Thanks for the response.

I now understand the terms “vector” and “co-vectors” as relative and not absolute. Thanks.

I think what bothered me most, and still bothers me a bit, is how implicit it is in the document that an element of the algebra can represent a geometric figure. Because to me, no matter how I look at it, a geometric figure is always a set of elements (called points), not a single one.

Take for instance a line. In \mathbf{P}(\mathbb{R}^*_{2,0,1}), it is represented by a vector \mathbf{a} = a^i\mathbf{e_i}. But as I understand it, this means that such vector, which is actually a linear functional since we’re in dual space, is used to define first the hyperplane \mathcal{P}(\mathbf{a}) = \{\mathbf{x}\in\mathbb{R}_{2,0,1}|\langle\mathbf{a},\mathbf{x}\rangle = 0\} , and then, because we’re in projective space, the line represented by \mathbf{a} is the intersection of \mathcal{P}(\mathbf{a}) with the plane \{x\in\mathbb{R}_{2,0,1}|\langle\mathbf{e_0},\mathbf{x}\rangle =1\}.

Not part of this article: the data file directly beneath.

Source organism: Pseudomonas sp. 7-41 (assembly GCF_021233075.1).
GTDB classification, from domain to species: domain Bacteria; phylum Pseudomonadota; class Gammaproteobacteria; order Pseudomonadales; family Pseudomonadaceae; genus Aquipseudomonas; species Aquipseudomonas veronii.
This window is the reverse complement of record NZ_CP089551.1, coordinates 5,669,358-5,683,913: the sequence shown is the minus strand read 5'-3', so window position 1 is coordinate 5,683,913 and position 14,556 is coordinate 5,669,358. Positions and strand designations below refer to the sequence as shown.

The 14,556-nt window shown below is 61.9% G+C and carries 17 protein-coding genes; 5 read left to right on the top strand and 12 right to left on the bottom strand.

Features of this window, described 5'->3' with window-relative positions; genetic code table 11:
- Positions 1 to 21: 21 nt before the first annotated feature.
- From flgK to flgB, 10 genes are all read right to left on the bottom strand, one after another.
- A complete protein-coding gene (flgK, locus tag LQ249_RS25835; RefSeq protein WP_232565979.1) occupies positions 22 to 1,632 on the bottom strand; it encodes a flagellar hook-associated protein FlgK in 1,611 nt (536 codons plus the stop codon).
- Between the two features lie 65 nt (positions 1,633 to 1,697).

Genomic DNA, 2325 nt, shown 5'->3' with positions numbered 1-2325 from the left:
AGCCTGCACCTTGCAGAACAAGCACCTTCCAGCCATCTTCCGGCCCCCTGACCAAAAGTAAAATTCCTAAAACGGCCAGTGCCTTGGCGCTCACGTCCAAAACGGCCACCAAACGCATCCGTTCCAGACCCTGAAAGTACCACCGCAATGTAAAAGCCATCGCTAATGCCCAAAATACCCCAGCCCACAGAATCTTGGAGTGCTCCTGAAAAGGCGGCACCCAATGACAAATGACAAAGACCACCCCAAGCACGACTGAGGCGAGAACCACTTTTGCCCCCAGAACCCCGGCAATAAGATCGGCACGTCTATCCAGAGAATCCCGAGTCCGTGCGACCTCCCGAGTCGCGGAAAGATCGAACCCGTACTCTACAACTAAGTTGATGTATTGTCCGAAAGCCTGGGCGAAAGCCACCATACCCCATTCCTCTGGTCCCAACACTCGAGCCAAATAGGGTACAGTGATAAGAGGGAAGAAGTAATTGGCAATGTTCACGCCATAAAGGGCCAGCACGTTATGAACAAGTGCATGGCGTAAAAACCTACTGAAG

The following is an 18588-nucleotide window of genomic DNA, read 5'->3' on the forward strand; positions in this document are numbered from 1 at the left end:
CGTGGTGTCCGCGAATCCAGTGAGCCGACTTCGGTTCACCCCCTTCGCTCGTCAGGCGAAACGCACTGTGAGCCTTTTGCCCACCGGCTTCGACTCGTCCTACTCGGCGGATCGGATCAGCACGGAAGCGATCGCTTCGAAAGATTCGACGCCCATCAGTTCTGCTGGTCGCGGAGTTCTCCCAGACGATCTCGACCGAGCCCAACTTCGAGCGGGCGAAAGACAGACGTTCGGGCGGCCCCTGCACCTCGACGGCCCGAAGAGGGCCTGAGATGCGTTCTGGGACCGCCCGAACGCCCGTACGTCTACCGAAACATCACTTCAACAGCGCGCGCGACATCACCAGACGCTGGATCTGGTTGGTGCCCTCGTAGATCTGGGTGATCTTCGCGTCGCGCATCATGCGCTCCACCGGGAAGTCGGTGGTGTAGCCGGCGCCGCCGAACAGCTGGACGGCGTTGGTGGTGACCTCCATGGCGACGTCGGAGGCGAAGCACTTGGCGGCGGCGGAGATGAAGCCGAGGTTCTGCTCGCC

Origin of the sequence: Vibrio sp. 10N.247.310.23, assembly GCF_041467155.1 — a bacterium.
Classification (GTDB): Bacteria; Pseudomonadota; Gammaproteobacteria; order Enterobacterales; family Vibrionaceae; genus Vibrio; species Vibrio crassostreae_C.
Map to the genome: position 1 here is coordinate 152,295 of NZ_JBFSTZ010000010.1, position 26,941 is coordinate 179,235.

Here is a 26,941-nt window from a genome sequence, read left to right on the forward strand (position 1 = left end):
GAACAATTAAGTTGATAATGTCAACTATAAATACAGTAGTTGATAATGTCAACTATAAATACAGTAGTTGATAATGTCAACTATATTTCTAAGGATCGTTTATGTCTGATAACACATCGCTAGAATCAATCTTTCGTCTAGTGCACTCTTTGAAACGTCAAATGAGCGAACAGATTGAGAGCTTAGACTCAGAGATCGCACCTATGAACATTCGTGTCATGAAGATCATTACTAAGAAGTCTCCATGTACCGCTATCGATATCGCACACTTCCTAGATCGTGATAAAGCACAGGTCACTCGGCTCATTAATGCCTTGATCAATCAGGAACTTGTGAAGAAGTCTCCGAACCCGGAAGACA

I’m only assuming though, but I need something like that if I ever want to understand for instance how the outer product of two lines, \mathbf{a}\wedge\mathbf{b}, can represent their intersection.

Regarding the two different meanings of \langle\mathbf{a},\mathbf{b}\rangle, I think it’s unfortunate. IMHO it would be less confusing if this notation was reserved to the applied mapping of the linear functional \mathbf{a} on the vector \mathbf{b}, while the inner product would always be noted \mathbf{a}\cdot\mathbf{b} where \mathbf{a} and \mathbf{b} are two vectors.

Finally, I’d like to point out that raised indices are used at some point, but only once in the document (in the caption of Figure 6), and with no explanation.